Rheumatoid arthritis (RA) is the most common autoimmune type of arthritis. In RA, your body’s immune system doesn’t act the way it should and inflammation flares out of control. This can cause joint pain, stiffness, swelling and decreased flexibility of the joints.
RA often strikes small joints in your wrists, hands and feet. Sometimes RA can affect your elbows and knees or organs, such as the eyes, skin or lungs. About 75% of RA patients are women. It usually starts between ages 30 and 50 but can happen to people at any age.
RA is chronic – it lasts for a lifetime. There is no cure at this time, but early diagnosis and the right treatments can ease symptoms, and prevent joint damage or disability.
Stiffness for a long time in the morning is a clue that you may have RA, as this is not common in other conditions. It may last one to two hours (or even the whole day) but generally improves with movement of the joints. For instance, osteoarthritis most often does not cause prolonged morning stiffness. Other signs and symptoms that can occur in RA include:
• Loss of energy
• Low fevers
• Loss of appetite
• Dry eyes and mouth from a related health problem, Sjogren’s syndrome
• Firm lumps, called rheumatoid nodules, which grow beneath the skin in places such as the elbow and hands
There are diseases that can be mistaken for RA. It is important to get the correct diagnosis without unnecessary testing. A rheumatologist will help find a treatment plan that is best for you.
Diagnosing RA requires a physical exam, and possibly blood tests and scans like X-rays, MRI or ultrasound. Once diagnosed, treatments for RA aim to lower inflammation, ease symptoms like pain or swelling, and prevent long-term joint damage. No single treatment works for all patients, and many people may change their treatment at least once during their lifetime.
A disease-modifying anti-rheumatic drug (DMARD) is usually the first treatment usually prescribed for RA. Common DMARDs include methotrexate (Rheumatrex, Trexall, Otrexup, Rasuvo), leflunomide (Arava), hydroxychloroquine (Plaquenil) and sulfasalazine (Azulfidine). Nonsteroidal anti-inflammatory drugs (NSAIDs) and/or low-dose corticosteroids may be used with DMARDs. Janus kinase (JAK) inhibitors are another type of DMARD. People who cannot be treated with methotrexate alone may be prescribed a JAK inhibitor such as tofacitinib (Xeljanz) or baracitinib (Olumiant).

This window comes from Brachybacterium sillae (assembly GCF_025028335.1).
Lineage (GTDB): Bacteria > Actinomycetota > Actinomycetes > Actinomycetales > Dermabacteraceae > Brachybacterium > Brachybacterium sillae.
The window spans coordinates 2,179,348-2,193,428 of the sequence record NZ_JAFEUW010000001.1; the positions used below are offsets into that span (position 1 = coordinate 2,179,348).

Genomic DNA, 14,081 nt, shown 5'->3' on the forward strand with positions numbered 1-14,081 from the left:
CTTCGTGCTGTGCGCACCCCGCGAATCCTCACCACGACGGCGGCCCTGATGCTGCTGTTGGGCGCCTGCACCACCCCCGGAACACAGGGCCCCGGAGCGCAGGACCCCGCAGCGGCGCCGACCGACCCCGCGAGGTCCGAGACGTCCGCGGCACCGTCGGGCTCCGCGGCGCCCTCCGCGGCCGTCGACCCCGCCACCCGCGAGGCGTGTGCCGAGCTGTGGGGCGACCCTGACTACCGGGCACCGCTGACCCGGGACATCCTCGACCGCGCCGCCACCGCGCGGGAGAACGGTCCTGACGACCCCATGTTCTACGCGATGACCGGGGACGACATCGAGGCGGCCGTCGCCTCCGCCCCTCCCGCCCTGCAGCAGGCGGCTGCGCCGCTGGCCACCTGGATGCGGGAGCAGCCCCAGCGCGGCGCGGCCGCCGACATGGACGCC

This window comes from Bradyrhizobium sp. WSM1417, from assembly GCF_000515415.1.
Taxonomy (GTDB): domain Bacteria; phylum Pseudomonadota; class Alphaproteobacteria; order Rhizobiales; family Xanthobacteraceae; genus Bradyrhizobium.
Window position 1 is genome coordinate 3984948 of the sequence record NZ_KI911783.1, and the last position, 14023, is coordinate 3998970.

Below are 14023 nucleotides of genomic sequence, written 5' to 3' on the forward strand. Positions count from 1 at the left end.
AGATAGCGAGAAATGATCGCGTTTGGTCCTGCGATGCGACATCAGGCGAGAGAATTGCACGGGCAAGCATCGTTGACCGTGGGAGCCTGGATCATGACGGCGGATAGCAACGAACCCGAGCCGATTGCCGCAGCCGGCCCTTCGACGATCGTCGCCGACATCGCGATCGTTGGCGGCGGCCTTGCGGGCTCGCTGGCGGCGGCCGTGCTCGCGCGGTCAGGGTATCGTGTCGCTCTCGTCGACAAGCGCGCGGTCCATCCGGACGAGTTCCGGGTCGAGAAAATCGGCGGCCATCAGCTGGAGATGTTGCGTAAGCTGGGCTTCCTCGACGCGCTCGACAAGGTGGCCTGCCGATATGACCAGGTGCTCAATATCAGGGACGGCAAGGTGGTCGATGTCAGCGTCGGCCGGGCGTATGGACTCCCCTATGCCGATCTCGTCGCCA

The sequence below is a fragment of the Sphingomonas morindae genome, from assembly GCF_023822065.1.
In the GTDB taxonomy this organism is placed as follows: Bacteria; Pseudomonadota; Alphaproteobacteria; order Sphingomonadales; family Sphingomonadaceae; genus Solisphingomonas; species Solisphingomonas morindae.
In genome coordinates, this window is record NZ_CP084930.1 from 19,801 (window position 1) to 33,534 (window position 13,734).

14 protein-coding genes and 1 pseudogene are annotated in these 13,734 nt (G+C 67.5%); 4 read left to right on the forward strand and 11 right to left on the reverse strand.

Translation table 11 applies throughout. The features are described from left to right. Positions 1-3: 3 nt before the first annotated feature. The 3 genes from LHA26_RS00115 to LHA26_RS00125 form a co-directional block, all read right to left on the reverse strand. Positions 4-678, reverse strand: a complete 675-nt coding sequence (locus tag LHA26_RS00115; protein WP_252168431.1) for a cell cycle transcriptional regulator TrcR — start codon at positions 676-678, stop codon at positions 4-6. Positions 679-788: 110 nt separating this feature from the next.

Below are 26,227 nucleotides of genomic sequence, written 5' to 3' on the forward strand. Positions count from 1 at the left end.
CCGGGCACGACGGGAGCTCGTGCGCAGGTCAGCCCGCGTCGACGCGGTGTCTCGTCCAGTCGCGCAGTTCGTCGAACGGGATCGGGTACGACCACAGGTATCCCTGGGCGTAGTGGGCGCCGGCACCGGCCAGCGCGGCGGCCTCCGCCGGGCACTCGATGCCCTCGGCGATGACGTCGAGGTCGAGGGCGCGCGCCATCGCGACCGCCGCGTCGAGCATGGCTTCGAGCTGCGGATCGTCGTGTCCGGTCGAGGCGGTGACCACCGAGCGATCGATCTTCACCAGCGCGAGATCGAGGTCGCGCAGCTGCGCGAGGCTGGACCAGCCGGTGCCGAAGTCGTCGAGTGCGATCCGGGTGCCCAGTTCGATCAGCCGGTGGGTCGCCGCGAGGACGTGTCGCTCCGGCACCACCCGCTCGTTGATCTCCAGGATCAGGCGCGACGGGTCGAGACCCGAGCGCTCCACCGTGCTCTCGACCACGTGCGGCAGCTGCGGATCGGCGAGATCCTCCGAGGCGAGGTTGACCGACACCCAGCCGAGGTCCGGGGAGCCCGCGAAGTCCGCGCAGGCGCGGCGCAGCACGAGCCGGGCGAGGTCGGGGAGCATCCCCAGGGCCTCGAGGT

If DMARDs alone don’t control RA inflammation, a rheumatologist may prescribe a biologic drug. FDAapproved biologics include abatacept (Orencia), adalimumab (Humira), anakinra (Kineret), certolizumab (Cimzia), etanercept (Enbrel), golimumab (Simponi) infliximab (Remicade), rituximab (Rituxan, MabThera), sarilumab (Kevzara) and tocilizumab (Actemra).
People with RA can do a lot to manage their RA and have a good quality of life, such as:
• Take all medications as prescribed, and speak up if drugs cause any side effects or problems.
• Stay physically active most of the time, scale back activities when the disease flares.
• Do low-impact aerobic exercises, such as walking, and exercises to boost muscle strength. Gentle range-of-motion exercises, such as stretching will keep the joint flexible.
Activity and a healthy diet can keep weight under control to put less strain on joints. A physical therapist (PT) can help guide exercises that are safe for joints. RA can cause stress, anxiety or depression too. Discuss these normal feelings
with your health care providers. They can provide helpful information and resources.